Cookment is a name that was formed by the Anglo-Saxon
society of old Britain. The name was thought to have been used for someone who once worked as a servant to a cook. The surname Cookment is derived from the Old English word cokman,
which is comprised of the components coc,
which means cook,
which means servant.
Early Origins of the Cookment family
The surname Cookment was first found in Somerset
, where they held a family seat
from the Middle Ages.
Early History of the Cookment family
This web page shows only a small excerpt of our Cookment research.Another 115 words (8 lines of text) covering the years 1276, 1297, 1374, 1796 and 1800 are included under the topic Early Cookment History in all our PDF Extended History products and printed products wherever possible.
Cookment Spelling Variations
Until the dictionary, an invention of only the last few hundred
years, the English language lacked any comprehensive system of spelling rules. Consequently, spelling variations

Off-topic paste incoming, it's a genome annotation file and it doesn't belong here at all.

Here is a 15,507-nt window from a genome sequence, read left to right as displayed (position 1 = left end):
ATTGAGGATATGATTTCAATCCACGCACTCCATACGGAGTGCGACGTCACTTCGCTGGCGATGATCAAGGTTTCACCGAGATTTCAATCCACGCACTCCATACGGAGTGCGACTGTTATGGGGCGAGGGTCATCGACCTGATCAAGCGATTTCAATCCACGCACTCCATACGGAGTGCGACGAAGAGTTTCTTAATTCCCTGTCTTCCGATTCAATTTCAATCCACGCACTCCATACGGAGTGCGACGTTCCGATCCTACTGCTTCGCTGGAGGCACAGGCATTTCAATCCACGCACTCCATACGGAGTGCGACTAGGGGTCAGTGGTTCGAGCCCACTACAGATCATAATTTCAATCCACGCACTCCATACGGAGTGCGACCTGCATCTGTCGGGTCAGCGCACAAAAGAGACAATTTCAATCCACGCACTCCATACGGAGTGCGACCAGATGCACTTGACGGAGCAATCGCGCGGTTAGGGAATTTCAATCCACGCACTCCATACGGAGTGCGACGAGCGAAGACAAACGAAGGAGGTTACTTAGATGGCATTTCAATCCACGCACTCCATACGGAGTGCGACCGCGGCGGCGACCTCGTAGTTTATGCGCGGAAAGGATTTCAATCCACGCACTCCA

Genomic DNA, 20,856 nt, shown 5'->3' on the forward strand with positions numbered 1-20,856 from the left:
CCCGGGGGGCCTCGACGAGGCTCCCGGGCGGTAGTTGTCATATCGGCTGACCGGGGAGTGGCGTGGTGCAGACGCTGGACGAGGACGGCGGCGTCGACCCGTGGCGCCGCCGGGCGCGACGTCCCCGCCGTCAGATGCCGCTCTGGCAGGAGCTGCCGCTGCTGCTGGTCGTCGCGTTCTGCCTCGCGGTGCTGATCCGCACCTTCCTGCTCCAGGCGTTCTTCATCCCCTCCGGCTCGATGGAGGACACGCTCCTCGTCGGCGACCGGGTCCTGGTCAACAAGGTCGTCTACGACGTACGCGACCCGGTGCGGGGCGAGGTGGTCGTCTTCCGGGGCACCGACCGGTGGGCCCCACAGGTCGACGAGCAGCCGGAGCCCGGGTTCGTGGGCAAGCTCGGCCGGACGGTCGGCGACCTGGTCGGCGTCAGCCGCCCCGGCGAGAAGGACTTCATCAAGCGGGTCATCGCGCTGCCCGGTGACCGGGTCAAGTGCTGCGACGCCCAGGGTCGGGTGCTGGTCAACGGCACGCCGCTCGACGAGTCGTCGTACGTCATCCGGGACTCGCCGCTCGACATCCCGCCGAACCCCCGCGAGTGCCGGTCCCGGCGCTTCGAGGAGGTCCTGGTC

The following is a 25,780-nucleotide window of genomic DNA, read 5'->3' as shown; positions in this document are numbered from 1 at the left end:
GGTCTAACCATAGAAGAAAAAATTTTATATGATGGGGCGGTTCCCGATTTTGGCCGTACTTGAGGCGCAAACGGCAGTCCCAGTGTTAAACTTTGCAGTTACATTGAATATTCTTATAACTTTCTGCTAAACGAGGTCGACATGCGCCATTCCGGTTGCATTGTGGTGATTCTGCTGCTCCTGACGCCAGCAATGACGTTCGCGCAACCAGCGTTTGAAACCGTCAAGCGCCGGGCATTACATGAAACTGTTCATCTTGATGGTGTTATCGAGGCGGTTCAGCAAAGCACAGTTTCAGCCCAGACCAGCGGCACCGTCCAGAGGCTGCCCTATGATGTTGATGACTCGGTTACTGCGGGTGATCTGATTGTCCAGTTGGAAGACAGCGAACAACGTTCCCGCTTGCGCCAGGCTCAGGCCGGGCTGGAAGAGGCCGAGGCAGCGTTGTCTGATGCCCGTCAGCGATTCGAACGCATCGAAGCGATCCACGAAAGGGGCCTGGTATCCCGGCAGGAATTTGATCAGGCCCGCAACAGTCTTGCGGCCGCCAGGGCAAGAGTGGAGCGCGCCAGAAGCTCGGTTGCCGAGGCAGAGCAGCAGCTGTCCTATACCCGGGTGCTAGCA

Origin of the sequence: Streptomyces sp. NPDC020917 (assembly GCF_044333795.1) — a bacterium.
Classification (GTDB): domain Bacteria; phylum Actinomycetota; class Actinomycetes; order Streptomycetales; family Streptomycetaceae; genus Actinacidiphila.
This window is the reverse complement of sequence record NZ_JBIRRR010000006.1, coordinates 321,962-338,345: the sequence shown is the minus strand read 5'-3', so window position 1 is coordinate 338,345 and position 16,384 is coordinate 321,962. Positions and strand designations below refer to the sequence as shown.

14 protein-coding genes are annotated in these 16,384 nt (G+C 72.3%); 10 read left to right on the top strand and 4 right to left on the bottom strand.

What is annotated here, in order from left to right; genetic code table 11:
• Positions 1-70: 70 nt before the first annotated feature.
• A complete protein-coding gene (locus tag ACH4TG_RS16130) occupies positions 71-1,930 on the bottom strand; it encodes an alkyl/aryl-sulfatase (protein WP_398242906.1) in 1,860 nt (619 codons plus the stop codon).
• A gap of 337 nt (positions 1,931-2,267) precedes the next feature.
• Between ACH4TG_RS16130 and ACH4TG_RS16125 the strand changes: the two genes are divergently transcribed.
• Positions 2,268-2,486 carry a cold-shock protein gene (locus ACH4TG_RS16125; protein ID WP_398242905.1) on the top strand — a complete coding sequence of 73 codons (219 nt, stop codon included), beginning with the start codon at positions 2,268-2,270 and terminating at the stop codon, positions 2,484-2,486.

in names are frequently found in early Anglo-Saxon
and later Anglo-Norman documents. One person's name was often spelled several different ways over a lifetime. The recorded variations of Cookment include Cookman, Cockman, Cokeman and others.
Early Notables of the Cookment family (pre 1700)
More information is included under the topic Early Cookment Notables in all our PDF Extended History products
and printed products wherever possible.
Migration of the Cookment family to the New World and Oceana
Thousands of English families boarded ships sailing to the New World in the hope of escaping the unrest found in England
at this time. Although the search for opportunity and freedom from persecution abroad took the lives of many because of the cramped conditions and unsanitary nature of the vessels, the opportunity perceived in the growing colonies of North America beckoned. Many of the settlers who survived the journey went on to make important contributions to the transplanted cultures of their adopted countries. The Cookment were among these contributors, for they have been located in early North American records: Richard Cockman who sailed to Barbados in 1635; and R. Cookman sailed to Virginia in 1662.